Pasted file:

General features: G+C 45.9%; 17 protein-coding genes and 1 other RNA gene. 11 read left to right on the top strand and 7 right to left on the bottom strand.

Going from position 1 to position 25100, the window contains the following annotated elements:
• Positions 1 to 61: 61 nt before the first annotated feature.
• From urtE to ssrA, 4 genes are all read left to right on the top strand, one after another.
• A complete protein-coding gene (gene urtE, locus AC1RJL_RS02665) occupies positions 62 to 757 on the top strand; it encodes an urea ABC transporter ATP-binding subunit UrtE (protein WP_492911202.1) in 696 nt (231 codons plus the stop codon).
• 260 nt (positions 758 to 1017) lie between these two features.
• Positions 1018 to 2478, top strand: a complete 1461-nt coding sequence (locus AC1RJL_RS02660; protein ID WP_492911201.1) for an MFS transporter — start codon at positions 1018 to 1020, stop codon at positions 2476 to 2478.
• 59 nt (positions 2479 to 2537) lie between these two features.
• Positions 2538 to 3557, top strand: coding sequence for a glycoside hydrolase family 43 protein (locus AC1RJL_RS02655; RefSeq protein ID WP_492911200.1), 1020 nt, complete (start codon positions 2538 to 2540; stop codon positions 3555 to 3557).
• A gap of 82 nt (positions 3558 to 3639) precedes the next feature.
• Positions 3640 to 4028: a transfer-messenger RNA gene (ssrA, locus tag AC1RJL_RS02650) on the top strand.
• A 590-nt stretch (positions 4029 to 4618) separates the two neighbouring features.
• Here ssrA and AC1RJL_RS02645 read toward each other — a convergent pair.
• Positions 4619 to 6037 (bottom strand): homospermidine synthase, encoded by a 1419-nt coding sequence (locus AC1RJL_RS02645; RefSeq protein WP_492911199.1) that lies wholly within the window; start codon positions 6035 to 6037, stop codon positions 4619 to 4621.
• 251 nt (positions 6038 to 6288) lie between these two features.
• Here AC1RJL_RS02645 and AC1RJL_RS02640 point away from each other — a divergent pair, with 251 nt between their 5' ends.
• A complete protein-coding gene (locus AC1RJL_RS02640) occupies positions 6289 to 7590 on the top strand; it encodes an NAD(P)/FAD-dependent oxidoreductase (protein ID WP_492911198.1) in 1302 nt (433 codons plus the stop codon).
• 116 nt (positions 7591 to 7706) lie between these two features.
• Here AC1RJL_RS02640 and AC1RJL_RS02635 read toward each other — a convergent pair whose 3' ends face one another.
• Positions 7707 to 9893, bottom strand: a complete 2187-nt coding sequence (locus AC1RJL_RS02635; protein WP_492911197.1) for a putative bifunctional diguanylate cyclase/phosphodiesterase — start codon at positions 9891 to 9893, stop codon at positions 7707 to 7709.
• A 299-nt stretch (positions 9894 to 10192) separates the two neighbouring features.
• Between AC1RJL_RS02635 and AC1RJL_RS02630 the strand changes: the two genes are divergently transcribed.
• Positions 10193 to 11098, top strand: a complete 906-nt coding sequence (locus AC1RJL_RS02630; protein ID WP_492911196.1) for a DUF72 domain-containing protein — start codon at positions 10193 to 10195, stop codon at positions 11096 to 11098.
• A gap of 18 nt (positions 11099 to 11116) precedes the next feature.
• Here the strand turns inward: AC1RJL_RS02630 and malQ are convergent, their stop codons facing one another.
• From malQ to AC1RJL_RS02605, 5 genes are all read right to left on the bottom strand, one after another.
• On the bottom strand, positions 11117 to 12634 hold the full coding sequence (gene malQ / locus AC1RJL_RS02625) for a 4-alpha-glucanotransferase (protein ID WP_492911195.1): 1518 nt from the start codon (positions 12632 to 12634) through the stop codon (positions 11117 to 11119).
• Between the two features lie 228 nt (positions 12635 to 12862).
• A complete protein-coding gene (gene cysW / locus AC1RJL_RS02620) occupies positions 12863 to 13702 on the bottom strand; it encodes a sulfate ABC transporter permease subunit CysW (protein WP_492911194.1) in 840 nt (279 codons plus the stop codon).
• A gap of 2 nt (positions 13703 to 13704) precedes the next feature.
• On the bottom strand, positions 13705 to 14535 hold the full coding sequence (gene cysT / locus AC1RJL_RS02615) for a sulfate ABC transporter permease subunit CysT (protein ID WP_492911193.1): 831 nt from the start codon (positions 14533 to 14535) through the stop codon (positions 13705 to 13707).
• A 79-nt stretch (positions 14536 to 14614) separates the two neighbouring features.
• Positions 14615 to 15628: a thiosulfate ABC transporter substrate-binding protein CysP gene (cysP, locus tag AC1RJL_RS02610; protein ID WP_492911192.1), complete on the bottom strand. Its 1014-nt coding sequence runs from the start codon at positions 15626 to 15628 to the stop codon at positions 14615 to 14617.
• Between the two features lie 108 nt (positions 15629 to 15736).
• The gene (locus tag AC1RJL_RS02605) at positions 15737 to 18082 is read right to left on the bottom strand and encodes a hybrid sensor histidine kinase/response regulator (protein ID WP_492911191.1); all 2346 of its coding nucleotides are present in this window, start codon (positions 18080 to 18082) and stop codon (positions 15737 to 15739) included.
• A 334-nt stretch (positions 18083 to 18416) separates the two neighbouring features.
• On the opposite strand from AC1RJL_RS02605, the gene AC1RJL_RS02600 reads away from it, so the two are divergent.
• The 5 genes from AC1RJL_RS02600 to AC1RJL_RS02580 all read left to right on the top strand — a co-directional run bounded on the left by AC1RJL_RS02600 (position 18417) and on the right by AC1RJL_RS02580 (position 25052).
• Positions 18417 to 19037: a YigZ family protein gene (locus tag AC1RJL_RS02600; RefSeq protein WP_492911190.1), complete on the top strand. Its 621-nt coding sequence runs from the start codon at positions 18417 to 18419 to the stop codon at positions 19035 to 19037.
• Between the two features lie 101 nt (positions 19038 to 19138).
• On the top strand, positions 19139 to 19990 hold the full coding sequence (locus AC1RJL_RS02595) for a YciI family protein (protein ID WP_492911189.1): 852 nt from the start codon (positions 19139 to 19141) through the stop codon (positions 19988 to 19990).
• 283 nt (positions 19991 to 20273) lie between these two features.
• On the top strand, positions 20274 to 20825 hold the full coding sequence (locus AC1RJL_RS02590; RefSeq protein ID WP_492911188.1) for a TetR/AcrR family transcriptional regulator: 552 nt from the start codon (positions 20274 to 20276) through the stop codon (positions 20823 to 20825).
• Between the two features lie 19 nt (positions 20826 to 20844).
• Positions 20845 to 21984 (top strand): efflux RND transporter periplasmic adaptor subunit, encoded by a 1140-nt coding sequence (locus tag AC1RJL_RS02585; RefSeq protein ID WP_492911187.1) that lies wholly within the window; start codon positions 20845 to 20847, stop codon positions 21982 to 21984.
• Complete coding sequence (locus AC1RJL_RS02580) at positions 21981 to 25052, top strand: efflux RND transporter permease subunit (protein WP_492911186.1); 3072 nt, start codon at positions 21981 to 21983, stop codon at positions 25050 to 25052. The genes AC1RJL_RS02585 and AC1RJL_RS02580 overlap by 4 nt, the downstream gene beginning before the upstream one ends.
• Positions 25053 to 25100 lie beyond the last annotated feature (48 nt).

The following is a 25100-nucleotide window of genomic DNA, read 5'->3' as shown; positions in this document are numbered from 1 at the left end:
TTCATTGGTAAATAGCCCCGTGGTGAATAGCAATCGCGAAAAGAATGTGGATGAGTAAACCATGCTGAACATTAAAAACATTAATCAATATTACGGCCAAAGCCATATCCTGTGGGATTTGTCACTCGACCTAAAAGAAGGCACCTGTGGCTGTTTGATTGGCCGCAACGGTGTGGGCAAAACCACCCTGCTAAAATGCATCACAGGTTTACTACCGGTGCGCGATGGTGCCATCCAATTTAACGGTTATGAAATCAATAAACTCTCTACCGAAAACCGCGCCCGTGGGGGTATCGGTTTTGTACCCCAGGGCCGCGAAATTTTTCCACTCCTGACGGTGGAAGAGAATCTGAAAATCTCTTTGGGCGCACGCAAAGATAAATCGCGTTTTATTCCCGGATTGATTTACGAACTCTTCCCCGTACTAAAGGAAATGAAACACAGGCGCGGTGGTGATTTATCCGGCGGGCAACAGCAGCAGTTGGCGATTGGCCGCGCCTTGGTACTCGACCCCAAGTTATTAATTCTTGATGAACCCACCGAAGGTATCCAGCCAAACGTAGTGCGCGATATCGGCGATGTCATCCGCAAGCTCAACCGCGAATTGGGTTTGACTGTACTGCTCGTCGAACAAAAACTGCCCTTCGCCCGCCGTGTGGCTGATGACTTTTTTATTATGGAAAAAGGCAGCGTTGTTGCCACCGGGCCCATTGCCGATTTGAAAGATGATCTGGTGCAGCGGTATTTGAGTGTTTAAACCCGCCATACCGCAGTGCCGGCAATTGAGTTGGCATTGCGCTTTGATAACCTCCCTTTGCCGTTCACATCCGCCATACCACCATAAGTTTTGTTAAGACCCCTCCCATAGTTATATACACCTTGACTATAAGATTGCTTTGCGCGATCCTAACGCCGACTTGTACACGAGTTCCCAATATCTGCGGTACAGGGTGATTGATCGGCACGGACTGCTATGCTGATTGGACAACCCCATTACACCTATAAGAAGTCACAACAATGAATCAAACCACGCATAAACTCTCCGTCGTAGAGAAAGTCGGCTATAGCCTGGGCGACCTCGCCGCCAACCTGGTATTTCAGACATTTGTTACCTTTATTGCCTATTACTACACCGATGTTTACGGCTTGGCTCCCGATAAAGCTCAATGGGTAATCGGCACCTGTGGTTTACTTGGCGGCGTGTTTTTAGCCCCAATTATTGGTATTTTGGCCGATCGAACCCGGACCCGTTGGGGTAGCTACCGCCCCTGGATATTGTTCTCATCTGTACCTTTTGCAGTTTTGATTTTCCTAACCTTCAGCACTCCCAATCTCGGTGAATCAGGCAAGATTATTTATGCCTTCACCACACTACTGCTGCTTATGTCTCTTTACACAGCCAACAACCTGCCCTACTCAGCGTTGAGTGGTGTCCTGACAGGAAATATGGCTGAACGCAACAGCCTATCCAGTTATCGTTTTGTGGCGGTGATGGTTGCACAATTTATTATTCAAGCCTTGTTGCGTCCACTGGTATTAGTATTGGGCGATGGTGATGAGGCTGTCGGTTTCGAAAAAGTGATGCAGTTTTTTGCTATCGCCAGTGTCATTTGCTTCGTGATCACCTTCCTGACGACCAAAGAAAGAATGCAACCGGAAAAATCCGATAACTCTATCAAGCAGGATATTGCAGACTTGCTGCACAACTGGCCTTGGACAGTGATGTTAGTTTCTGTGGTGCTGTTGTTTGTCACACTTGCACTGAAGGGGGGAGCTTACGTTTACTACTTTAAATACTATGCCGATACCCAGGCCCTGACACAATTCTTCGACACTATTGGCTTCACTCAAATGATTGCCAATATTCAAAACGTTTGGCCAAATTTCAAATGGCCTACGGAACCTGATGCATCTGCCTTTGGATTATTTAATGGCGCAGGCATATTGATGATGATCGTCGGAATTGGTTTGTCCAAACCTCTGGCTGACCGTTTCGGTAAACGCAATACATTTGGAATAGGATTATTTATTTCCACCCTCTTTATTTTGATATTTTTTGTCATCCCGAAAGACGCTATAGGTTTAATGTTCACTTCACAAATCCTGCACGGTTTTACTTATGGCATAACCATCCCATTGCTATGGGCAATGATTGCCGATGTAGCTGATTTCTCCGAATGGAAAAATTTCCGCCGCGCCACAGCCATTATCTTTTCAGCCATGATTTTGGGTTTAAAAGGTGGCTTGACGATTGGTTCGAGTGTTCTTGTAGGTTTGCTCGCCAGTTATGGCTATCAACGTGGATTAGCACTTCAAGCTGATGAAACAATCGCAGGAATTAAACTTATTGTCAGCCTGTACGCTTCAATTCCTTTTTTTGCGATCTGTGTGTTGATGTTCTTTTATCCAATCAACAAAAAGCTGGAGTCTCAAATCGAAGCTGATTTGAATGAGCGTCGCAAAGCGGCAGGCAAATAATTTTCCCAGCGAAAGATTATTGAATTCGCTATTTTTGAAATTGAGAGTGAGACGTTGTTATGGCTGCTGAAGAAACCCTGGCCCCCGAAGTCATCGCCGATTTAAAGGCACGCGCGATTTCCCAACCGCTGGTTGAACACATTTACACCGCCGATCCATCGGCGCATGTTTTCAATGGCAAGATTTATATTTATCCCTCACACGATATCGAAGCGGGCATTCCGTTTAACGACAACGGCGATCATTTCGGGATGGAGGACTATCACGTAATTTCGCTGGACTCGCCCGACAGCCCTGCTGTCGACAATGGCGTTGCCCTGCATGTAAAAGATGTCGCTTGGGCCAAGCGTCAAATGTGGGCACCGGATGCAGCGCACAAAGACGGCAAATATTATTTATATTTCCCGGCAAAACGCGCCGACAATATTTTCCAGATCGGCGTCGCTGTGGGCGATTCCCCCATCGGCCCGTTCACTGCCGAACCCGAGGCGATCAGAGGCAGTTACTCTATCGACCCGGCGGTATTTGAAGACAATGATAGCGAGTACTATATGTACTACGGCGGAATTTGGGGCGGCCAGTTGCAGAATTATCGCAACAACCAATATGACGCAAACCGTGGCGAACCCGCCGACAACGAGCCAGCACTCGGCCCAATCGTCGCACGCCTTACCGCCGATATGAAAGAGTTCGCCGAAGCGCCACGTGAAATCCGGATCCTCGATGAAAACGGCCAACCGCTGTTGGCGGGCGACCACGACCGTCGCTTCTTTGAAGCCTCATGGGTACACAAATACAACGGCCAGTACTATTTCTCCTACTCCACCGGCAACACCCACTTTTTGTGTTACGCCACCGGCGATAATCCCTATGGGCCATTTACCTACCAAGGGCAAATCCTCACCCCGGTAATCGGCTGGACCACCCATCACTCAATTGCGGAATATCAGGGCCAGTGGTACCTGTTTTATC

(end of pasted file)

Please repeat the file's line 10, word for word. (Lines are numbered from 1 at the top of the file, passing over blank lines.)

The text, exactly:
• A gap of 82 nt (positions 3558 to 3639) precedes the next feature.